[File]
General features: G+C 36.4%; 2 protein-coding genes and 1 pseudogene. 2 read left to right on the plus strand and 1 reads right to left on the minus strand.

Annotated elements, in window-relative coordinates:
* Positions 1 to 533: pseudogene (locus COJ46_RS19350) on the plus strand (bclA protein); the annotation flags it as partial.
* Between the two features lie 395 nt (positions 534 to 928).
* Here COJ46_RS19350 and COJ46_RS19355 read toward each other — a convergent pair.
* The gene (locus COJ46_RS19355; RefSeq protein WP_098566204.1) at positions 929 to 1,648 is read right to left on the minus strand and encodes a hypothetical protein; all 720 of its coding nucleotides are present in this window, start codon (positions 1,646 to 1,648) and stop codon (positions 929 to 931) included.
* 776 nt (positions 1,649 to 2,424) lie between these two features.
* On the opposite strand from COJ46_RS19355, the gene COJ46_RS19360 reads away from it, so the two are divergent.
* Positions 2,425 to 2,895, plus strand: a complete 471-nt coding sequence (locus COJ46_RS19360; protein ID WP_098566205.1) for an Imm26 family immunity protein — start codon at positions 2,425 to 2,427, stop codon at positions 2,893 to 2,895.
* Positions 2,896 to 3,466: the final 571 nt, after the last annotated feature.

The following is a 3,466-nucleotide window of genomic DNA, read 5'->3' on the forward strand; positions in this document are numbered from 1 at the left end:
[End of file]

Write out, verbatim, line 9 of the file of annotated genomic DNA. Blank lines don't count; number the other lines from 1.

* Positions 2,425 to 2,895, plus strand: a complete 471-nt coding sequence (locus COJ46_RS19360; protein ID WP_098566205.1) for an Imm26 family immunity protein — start codon at positions 2,425 to 2,427, stop codon at positions 2,893 to 2,895.